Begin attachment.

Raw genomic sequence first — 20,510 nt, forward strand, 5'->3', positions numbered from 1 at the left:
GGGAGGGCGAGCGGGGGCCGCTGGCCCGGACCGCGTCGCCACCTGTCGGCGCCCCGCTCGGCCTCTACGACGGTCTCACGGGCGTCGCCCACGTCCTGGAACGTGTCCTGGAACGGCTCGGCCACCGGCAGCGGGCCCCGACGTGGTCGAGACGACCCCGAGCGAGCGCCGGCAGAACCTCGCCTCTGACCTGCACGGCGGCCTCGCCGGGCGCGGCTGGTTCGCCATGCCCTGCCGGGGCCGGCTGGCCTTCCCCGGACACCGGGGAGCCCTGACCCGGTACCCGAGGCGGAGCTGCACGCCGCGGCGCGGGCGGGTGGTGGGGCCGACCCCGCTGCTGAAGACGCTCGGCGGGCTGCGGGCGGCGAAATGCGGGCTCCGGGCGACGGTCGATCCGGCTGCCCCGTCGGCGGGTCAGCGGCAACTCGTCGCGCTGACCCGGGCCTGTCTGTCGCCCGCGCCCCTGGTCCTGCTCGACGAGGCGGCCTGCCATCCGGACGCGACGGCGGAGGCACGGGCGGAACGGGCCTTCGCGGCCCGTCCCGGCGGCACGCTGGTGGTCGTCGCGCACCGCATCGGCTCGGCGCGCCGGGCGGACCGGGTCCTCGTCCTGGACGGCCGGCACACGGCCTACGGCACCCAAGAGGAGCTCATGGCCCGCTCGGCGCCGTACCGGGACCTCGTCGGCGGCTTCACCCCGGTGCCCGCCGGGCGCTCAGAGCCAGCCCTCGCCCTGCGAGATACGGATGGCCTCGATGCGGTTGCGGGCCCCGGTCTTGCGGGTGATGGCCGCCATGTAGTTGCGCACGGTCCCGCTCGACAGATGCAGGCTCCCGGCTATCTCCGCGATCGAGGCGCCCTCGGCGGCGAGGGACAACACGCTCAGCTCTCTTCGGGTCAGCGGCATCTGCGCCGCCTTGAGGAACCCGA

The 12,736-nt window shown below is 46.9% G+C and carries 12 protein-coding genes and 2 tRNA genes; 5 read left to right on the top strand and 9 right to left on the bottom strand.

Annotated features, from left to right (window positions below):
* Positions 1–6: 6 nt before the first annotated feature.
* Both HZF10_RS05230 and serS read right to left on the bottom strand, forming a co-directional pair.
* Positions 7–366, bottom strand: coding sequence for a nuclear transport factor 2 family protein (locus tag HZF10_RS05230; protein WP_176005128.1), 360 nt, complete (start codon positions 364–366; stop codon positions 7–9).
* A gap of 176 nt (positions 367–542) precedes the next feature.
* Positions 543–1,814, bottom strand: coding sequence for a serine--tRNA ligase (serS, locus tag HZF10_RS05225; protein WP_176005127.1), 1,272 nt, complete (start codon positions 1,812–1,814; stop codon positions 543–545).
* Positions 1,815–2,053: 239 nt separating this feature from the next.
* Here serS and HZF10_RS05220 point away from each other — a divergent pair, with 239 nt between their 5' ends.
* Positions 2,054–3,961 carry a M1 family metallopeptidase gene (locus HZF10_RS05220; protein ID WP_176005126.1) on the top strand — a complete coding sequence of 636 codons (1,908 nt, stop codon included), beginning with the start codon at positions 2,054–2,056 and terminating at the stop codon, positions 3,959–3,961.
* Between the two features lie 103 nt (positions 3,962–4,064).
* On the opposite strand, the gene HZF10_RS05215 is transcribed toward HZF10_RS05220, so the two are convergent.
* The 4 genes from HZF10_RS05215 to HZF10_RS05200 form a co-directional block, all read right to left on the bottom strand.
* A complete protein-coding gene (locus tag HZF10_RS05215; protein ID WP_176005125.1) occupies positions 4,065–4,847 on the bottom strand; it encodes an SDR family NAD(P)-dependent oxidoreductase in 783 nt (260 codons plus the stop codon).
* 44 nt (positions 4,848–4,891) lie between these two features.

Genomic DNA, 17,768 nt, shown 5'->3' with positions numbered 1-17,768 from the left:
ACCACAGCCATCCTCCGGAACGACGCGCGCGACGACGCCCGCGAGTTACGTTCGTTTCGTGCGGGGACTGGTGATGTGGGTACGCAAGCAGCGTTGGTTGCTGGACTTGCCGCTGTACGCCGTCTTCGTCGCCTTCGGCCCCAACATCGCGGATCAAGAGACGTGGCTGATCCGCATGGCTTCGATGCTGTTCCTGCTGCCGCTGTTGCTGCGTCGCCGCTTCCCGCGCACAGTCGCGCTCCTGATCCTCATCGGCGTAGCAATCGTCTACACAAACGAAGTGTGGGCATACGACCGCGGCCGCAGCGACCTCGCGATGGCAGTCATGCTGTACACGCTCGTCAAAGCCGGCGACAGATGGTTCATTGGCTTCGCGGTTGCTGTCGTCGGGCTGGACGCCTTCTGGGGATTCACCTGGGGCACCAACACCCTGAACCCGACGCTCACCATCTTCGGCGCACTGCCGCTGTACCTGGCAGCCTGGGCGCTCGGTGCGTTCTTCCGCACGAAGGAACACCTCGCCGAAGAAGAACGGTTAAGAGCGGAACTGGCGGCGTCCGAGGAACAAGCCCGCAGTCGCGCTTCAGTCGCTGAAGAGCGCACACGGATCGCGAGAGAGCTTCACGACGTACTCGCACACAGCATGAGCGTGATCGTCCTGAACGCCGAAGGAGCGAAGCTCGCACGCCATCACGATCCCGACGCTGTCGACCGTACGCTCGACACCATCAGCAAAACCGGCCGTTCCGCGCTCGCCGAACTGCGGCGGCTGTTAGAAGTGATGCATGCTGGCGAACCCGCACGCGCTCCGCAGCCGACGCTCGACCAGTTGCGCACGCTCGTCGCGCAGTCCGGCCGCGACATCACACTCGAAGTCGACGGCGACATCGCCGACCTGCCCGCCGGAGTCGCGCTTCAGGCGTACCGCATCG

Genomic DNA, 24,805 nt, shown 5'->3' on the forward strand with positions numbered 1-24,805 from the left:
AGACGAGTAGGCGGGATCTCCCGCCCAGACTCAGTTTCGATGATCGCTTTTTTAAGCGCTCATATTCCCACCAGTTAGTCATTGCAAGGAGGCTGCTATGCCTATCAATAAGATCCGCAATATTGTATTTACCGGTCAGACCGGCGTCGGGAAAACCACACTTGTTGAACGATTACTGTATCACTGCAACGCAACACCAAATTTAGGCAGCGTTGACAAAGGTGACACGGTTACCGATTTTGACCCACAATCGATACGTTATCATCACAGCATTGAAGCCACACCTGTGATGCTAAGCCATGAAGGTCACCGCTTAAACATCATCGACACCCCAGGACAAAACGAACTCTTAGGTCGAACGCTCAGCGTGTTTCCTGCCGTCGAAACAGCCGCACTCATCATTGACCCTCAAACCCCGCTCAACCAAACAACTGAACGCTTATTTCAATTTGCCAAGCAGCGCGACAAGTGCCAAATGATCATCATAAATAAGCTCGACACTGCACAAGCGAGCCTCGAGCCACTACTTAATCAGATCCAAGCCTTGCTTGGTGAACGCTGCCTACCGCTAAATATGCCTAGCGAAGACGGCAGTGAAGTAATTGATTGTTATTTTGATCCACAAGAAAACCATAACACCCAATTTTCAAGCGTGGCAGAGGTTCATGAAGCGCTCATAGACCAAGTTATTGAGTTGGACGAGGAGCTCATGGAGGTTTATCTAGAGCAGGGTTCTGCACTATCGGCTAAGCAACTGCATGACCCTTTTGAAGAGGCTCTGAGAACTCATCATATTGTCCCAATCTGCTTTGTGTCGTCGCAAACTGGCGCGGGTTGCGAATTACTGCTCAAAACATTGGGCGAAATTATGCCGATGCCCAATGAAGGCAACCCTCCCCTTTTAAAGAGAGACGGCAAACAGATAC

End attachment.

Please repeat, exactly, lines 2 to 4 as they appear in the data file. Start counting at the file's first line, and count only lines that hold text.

GGGAGGGCGAGCGGGGGCCGCTGGCCCGGACCGCGTCGCCACCTGTCGGCGCCCCGCTCGGCCTCTACGACGGTCTCACGGGCGTCGCCCACGTCCTGGAACGTGTCCTGGAACGGCTCGGCCACCGGCAGCGGGCCCCGACGTGGTCGAGACGACCCCGAGCGAGCGCCGGCAGAACCTCGCCTCTGACCTGCACGGCGGCCTCGCCGGGCGCGGCTGGTTCGCCATGCCCTGCCGGGGCCGGCTGGCCTTCCCCGGACACCGGGGAGCCCTGACCCGGTACCCGAGGCGGAGCTGCACGCCGCGGCGCGGGCGGGTGGTGGGGCCGACCCCGCTGCTGAAGACGCTCGGCGGGCTGCGGGCGGCGAAATGCGGGCTCCGGGCGACGGTCGATCCGGCTGCCCCGTCGGCGGGTCAGCGGCAACTCGTCGCGCTGACCCGGGCCTGTCTGTCGCCCGCGCCCCTGGTCCTGCTCGACGAGGCGGCCTGCCATCCGGACGCGACGGCGGAGGCACGGGCGGAACGGGCCTTCGCGGCCCGTCCCGGCGGCACGCTGGTGGTCGTCGCGCACCGCATCGGCTCGGCGCGCCGGGCGGACCGGGTCCTCGTCCTGGACGGCCGGCACACGGCCTACGGCACCCAAGAGGAGCTCATGGCCCGCTCGGCGCCGTACCGGGACCTCGTCGGCGGCTTCACCCCGGTGCCCGCCGGGCGCTCAGAGCCAGCCCTCGCCCTGCGAGATACGGATGGCCTCGATGCGGTTGCGGGCCCCGGTCTTGCGGGTGATGGCCGCCATGTAGTTGCGCACGGTCCCGCTCGACAGATGCAGGCTCCCGGCTATCTCCGCGATCGAGGCGCCCTCGGCGGCGAGGGACAACACGCTCAGCTCTCTTCGGGTCAGCGGCATCTGCGCCGCCTTGAGGAACCCGA

The 12,736-nt window shown below is 46.9% G+C and carries 12 protein-coding genes and 2 tRNA genes; 5 read left to right on the top strand and 9 right to left on the bottom strand.

Annotated features, from left to right (window positions below):